Hensarling Eyes Budget Process as Dodd-Frank Backup

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By Rob Tricchinelli

House Financial Services Committee Chairman Jeb Hensarling (R-Texas) reiterated support for using the budget process to go after parts of the Dodd-Frank Act, a likely backup plan if his broad overhaul legislation stalls in the Senate.

Republicans could use budget reconciliation to undo parts of the sweeping law that involve federal spending with simple majorities in both chambers.

In theory, this could allow Republicans to defund Dodd-Frank’s “orderly liquidation fund,” which would bankroll the Federal Deposit Insurance Corporation as it winds down a failing institution. Lawmakers could also target the funding mechanism for the Consumer Financial Protection Bureau and the Office of Financial Research.

Divided Senate

Hensarling’s comments came at a June 8 Heritage Foundation event and reflect the reality of moving legislation through a narrowly divided Senate. Although the House passed Hensarling’s ambitious Financial Choice Act (H.R. 10) later the same day, the bill’s prospects are bleak in the Senate given Democratic opposition to revamping Dodd-Frank.

Hensarling told reporters earlier this year that any related Dodd-Frank bill unveiled by Senate Banking Committee Chairman Mike Crapo (R-Idaho) would have to account for the Senate dynamic.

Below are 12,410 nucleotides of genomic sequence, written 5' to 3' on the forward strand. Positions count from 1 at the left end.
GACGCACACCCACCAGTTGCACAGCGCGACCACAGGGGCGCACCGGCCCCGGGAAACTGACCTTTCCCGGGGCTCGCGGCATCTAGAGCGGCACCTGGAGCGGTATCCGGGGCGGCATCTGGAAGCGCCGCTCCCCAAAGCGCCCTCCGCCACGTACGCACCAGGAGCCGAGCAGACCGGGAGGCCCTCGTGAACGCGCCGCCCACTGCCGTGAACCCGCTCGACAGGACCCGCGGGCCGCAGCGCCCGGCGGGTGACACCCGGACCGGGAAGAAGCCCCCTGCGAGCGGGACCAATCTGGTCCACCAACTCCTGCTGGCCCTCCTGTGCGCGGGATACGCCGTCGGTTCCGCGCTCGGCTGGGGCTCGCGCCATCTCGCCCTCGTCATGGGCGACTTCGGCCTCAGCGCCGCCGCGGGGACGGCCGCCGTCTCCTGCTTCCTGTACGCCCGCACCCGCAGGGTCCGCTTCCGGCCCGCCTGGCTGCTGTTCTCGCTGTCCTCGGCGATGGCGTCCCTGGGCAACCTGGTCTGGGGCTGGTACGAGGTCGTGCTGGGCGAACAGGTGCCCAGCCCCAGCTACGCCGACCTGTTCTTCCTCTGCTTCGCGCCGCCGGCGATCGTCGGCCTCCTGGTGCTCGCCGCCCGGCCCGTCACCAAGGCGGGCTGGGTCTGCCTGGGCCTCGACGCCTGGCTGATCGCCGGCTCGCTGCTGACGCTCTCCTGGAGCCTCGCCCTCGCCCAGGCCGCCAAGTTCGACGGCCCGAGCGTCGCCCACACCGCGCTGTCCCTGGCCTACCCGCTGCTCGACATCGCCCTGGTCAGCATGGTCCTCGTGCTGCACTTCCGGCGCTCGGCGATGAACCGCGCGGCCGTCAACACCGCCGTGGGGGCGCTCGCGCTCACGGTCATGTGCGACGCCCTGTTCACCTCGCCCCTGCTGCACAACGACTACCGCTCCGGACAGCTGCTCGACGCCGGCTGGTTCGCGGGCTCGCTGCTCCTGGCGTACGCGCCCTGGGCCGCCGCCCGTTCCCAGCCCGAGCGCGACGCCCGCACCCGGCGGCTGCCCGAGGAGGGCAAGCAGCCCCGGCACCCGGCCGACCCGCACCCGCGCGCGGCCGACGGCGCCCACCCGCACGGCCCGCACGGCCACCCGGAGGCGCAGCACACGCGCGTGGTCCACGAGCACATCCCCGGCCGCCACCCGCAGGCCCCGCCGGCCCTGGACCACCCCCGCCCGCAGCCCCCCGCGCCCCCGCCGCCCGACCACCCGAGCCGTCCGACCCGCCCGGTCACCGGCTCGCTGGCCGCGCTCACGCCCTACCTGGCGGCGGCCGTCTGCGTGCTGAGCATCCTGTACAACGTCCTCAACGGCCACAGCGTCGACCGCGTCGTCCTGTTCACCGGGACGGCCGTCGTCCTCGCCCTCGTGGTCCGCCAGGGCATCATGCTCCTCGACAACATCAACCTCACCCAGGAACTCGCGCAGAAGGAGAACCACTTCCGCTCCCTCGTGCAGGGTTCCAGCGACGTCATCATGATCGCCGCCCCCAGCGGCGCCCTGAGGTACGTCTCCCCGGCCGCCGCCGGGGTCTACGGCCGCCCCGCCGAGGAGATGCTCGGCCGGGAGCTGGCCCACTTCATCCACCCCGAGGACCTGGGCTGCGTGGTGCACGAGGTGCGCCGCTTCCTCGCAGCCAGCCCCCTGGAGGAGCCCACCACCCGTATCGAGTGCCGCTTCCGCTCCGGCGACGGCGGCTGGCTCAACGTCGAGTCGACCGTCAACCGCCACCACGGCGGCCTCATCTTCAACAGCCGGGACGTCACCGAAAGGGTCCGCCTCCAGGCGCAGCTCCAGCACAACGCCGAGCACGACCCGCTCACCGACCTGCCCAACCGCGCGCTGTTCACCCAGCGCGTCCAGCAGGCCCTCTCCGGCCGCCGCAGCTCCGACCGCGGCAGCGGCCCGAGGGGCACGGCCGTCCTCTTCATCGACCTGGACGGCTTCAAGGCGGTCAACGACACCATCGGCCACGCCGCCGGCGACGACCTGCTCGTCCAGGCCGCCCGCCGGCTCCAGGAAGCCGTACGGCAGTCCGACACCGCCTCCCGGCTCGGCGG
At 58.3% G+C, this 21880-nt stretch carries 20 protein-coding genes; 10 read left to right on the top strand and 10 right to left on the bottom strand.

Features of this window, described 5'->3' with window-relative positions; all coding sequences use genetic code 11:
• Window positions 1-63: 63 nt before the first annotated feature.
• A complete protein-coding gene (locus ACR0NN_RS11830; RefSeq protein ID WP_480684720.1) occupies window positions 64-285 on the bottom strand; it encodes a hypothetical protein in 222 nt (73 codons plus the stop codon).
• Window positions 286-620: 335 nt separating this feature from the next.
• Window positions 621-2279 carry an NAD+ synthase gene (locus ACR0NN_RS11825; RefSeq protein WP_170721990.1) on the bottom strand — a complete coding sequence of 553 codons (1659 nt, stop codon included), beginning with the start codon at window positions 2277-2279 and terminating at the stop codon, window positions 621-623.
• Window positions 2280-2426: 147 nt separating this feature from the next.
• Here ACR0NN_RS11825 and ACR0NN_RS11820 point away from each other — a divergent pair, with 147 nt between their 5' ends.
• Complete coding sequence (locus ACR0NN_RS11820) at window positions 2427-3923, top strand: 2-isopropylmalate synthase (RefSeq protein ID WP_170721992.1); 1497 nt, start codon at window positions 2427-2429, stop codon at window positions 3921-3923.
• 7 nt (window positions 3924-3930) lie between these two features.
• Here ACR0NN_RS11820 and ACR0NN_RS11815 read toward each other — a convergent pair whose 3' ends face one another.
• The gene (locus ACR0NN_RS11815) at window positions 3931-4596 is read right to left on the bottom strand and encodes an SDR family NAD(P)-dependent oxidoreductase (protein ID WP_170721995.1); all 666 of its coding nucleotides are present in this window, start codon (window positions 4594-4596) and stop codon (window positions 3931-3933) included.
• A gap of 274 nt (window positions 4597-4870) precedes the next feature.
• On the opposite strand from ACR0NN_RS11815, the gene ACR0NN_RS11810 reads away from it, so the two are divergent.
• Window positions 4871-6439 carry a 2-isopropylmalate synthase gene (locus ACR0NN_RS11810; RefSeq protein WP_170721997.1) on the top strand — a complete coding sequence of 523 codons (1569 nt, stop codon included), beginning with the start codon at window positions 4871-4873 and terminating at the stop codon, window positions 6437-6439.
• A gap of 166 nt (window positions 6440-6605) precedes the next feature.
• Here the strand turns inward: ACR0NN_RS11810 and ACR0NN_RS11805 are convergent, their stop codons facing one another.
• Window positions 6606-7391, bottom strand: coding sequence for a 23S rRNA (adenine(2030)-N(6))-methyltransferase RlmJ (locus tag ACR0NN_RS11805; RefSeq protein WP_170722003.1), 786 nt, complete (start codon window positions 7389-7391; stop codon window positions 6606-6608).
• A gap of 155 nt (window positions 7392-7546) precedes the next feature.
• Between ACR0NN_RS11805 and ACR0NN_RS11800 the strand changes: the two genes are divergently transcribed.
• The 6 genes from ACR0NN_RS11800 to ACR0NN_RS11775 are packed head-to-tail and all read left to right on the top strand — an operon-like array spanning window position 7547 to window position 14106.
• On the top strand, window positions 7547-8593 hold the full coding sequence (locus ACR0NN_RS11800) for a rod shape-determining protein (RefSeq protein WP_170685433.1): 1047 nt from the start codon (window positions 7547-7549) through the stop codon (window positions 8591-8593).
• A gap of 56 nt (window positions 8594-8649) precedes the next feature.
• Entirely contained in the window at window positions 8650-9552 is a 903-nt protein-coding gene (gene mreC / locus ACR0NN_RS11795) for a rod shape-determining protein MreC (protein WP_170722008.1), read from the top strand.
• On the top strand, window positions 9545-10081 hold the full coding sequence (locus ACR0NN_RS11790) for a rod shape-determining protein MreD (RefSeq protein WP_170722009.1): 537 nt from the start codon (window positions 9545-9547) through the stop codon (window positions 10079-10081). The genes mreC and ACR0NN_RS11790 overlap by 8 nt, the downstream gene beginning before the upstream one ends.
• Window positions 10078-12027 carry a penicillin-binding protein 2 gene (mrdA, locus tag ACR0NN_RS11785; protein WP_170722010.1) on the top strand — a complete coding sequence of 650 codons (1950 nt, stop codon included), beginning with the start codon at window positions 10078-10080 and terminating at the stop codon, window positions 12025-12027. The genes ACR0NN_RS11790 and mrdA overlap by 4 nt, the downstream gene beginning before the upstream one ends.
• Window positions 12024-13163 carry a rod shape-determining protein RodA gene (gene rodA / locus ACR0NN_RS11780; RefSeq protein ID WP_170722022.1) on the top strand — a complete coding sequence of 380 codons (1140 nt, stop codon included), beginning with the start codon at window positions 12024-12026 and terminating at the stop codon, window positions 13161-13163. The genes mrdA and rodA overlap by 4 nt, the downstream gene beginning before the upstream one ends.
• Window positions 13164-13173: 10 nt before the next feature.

“The House is a majoritarian institution, the Senate is not, to state the obvious,” Hensarling said. “So he’s got a different set of challenges, and I would expect his bill to look very different.”

Simple Majority

Senate rules, though, require only a simple majority using reconciliation, a process designed for faster congressional action on tax and spending issues.

With reconciliation, the House and Senate agree on a budget resolution with directives for specific committees. Once the panels approve changes under those directives, the full Senate and House are tasked with passing them.

Under Senate rules, reconciliation is forbidden for policies that don’t involve taxes, spending or the debt limit. The orderly liquidation fund would seem to qualify, but the Senate parliamentarian makes the final determinations.

To contact the reporter on this story: Rob Tricchinelli in Washington at rtricchinelli@bna.com

To contact the editor responsible for this story: Phyllis Diamond at pdiamond@bna.com

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